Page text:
Toxic relationships come in various shapes and sizes, but the end result is always that they diminish you instead of building you up.
It could be that you get along like oil and water or that the other person is not a nice person. Toxic doesn’t always mean evil or abusive, but lots of things on this list are indeed evil and abusive. Either way, wrong is wrong.
Here are 17 signs that your relationship is damaging and that changes need to be made ASAP.
1. You feel unable to express who you are.
2. Your partner controls your finances.
3. You are becoming isolated from your friends and family.
4. You feel defensive, like you’re continually hiding something to prevent a blowup.
5. You feel that if you were just different somehow that things would improve.
6. Your friends and family have tried to talk you out of the relationship.
7. The relationship has hijacked you instead of adding to your life.
8. You’re “staying for the kids” or some other reason.
9. They fight dirty and/or there is physical abuse.
10. They are critical of you. This includes mean “jokes” made at your expense.
11. You spend more time untangling disagreements than being happy.
12. You don’t like the person who you’re becoming.
13. They make you feel small.
14. Everything is about them.
15. They treat you with contempt.
16. To cope, you’ve checked out and ignore problems.
17. One or both of you have/are currently cheating and work hasn’t been done to get past it.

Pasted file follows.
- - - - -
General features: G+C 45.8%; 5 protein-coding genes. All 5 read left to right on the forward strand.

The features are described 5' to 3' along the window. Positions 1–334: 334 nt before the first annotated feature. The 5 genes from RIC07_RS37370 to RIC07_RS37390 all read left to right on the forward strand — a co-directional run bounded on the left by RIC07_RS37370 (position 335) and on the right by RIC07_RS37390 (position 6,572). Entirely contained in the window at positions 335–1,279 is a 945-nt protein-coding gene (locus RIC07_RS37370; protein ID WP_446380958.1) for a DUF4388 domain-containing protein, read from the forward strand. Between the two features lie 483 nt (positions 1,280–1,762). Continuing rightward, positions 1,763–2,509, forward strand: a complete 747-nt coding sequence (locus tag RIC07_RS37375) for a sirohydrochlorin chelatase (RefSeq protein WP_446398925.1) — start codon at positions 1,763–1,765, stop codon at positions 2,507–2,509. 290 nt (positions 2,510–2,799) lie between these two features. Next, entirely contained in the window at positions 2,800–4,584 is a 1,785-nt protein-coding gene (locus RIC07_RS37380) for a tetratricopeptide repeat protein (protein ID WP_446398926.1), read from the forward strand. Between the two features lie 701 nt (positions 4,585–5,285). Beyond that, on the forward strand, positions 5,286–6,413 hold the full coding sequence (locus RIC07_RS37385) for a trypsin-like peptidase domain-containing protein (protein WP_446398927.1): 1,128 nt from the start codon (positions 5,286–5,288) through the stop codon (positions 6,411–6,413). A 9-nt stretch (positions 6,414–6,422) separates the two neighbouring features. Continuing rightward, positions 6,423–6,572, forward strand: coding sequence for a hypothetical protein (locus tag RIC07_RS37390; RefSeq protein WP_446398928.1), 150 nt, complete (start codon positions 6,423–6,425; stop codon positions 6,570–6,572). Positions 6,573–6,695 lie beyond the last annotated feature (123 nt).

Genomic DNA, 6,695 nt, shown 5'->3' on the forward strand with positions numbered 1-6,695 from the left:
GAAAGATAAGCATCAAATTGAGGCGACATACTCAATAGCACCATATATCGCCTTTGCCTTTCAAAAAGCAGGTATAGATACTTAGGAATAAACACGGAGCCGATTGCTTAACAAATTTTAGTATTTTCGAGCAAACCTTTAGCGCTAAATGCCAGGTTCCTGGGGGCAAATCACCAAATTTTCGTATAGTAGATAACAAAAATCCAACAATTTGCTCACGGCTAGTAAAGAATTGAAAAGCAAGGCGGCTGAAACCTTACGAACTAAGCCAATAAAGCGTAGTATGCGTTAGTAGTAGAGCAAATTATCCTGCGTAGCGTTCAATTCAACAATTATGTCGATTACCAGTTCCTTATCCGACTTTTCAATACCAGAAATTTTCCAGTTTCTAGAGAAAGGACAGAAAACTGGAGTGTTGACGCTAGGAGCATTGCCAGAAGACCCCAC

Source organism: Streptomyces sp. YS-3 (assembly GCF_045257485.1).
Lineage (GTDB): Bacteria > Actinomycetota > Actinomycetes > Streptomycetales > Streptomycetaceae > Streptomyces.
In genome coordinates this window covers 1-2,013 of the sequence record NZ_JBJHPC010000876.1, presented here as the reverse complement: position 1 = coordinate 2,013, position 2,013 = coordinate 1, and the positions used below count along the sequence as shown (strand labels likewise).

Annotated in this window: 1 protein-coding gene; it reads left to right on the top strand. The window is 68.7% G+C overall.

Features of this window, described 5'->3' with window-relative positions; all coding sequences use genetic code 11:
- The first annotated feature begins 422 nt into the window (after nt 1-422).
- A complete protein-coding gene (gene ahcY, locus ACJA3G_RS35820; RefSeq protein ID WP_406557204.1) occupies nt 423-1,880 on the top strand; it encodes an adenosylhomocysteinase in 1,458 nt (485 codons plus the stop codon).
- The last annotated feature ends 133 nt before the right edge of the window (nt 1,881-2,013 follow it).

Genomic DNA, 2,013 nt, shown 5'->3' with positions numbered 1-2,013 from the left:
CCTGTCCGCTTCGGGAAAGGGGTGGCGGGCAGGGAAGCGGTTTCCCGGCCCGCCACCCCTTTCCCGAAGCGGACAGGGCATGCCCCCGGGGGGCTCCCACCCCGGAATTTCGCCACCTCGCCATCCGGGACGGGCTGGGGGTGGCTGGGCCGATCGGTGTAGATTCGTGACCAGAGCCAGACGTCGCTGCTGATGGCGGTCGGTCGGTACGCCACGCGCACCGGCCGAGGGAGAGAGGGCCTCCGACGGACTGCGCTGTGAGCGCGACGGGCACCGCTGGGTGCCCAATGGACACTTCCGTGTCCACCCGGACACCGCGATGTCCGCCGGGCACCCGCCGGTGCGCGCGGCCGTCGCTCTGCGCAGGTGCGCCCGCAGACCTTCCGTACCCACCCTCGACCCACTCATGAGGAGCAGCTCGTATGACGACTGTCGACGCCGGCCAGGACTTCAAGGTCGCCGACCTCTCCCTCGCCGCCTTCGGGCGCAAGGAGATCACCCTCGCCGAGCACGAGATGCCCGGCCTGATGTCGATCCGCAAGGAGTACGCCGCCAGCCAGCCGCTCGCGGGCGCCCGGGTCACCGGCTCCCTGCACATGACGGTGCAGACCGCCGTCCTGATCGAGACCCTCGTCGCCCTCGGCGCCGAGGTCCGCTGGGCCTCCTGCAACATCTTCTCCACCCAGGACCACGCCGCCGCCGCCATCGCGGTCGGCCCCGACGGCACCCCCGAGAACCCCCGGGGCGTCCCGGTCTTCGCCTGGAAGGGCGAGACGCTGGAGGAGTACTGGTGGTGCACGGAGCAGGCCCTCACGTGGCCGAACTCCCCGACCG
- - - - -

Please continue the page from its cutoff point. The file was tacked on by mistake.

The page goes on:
What To Do If You See Yourself In This List
Decide whether there is obvious abuse as in numbers 2,3,4,9,10,13,15 or if your relationship has gone down a destructive path (the remainder of the numbers). If things are abusive, I strongly urge you to leave. Abusive relationships don’t improve. There is an element of control that just does not get better.
That leaves the remaining problems, most of which center around “losing oneself” in a relationship, the possibility that the relationship has become centered around your partner and having continued conflict with them. These problems are still serious, but there is hope to save things between you, if you want that.
Here are five things you can do to make things better:
1. Get counseling.
A professional can help you handle disagreements better and smooth out your communication. They can also get you and your partner talking to each other again.
If your partner refuses to go to counseling, go yourself. A professional can provide you with impartial insight into your situation. They can also help you regain your voice, if you’ve checked out.
2. Do something regularly that lights you up.
This tip is good if you feel lost in your relationship. Sacrifice is so common that often we wake up and realize that we feel like shadows of our former selves. The upside is that you can change this problem by making sure that you’re doing things to nurture yourself. Creative pursuits, seeing your friends and family, sports and hobbies are all ways to get your mojo back.
3. Try to put yourself in their shoes.
One big reason for misunderstandings is that one or both people in the relationship don’t make an effort to see things the way the other person does. Without empathy, disagreements can quickly turn into extended exercises in the blame game. Try to see their side of things and empathize with them. Look for your part in disagreements.
4. Speak up.
If you’re hurting and you haven’t told them, now is the time to sit them down and have a compassionate conversation about the way things are going. You deserve to have a candid conversation with them about your relationship. If this is impossible, this leads me to my next point.
5. Decide whether it’s worth it.
Only you can say for sure whether it’s worth it to you to try and fight for your relationship or break up and call it a day. As I said above, in the case of abuse, don’t pass go, don’t collect $200, just go.